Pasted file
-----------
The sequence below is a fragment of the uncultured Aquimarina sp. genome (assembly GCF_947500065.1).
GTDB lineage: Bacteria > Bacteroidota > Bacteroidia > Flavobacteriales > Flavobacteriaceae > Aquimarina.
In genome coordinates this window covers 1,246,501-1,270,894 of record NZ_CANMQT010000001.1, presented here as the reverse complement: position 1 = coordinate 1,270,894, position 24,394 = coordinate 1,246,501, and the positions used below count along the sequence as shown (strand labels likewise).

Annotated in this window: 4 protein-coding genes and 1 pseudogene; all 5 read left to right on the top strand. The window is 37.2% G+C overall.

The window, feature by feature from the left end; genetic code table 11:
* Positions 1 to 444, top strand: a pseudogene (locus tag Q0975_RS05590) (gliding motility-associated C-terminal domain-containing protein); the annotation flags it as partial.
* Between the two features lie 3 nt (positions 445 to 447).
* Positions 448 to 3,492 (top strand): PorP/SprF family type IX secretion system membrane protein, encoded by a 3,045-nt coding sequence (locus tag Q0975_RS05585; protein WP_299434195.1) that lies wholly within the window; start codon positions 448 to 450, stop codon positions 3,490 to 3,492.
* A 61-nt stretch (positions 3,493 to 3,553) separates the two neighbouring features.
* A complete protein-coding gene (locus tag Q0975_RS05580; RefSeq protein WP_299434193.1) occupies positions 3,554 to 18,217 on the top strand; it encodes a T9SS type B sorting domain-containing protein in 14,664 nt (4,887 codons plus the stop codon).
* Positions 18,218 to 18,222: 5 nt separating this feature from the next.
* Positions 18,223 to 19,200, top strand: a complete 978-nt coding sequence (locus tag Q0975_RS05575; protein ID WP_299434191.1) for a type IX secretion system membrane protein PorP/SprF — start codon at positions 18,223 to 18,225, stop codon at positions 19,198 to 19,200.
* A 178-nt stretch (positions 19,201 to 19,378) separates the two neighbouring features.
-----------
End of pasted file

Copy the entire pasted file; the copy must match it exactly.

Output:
The sequence below is a fragment of the uncultured Aquimarina sp. genome (assembly GCF_947500065.1).
GTDB lineage: Bacteria > Bacteroidota > Bacteroidia > Flavobacteriales > Flavobacteriaceae > Aquimarina.
In genome coordinates this window covers 1,246,501-1,270,894 of record NZ_CANMQT010000001.1, presented here as the reverse complement: position 1 = coordinate 1,270,894, position 24,394 = coordinate 1,246,501, and the positions used below count along the sequence as shown (strand labels likewise).

Annotated in this window: 4 protein-coding genes and 1 pseudogene; all 5 read left to right on the top strand. The window is 37.2% G+C overall.

The window, feature by feature from the left end; genetic code table 11:
* Positions 1 to 444, top strand: a pseudogene (locus tag Q0975_RS05590) (gliding motility-associated C-terminal domain-containing protein); the annotation flags it as partial.
* Between the two features lie 3 nt (positions 445 to 447).
* Positions 448 to 3,492 (top strand): PorP/SprF family type IX secretion system membrane protein, encoded by a 3,045-nt coding sequence (locus tag Q0975_RS05585; protein WP_299434195.1) that lies wholly within the window; start codon positions 448 to 450, stop codon positions 3,490 to 3,492.
* A 61-nt stretch (positions 3,493 to 3,553) separates the two neighbouring features.
* A complete protein-coding gene (locus tag Q0975_RS05580; RefSeq protein WP_299434193.1) occupies positions 3,554 to 18,217 on the top strand; it encodes a T9SS type B sorting domain-containing protein in 14,664 nt (4,887 codons plus the stop codon).
* Positions 18,218 to 18,222: 5 nt separating this feature from the next.
* Positions 18,223 to 19,200, top strand: a complete 978-nt coding sequence (locus tag Q0975_RS05575; protein ID WP_299434191.1) for a type IX secretion system membrane protein PorP/SprF — start codon at positions 18,223 to 18,225, stop codon at positions 19,198 to 19,200.
* A 178-nt stretch (positions 19,201 to 19,378) separates the two neighbouring features.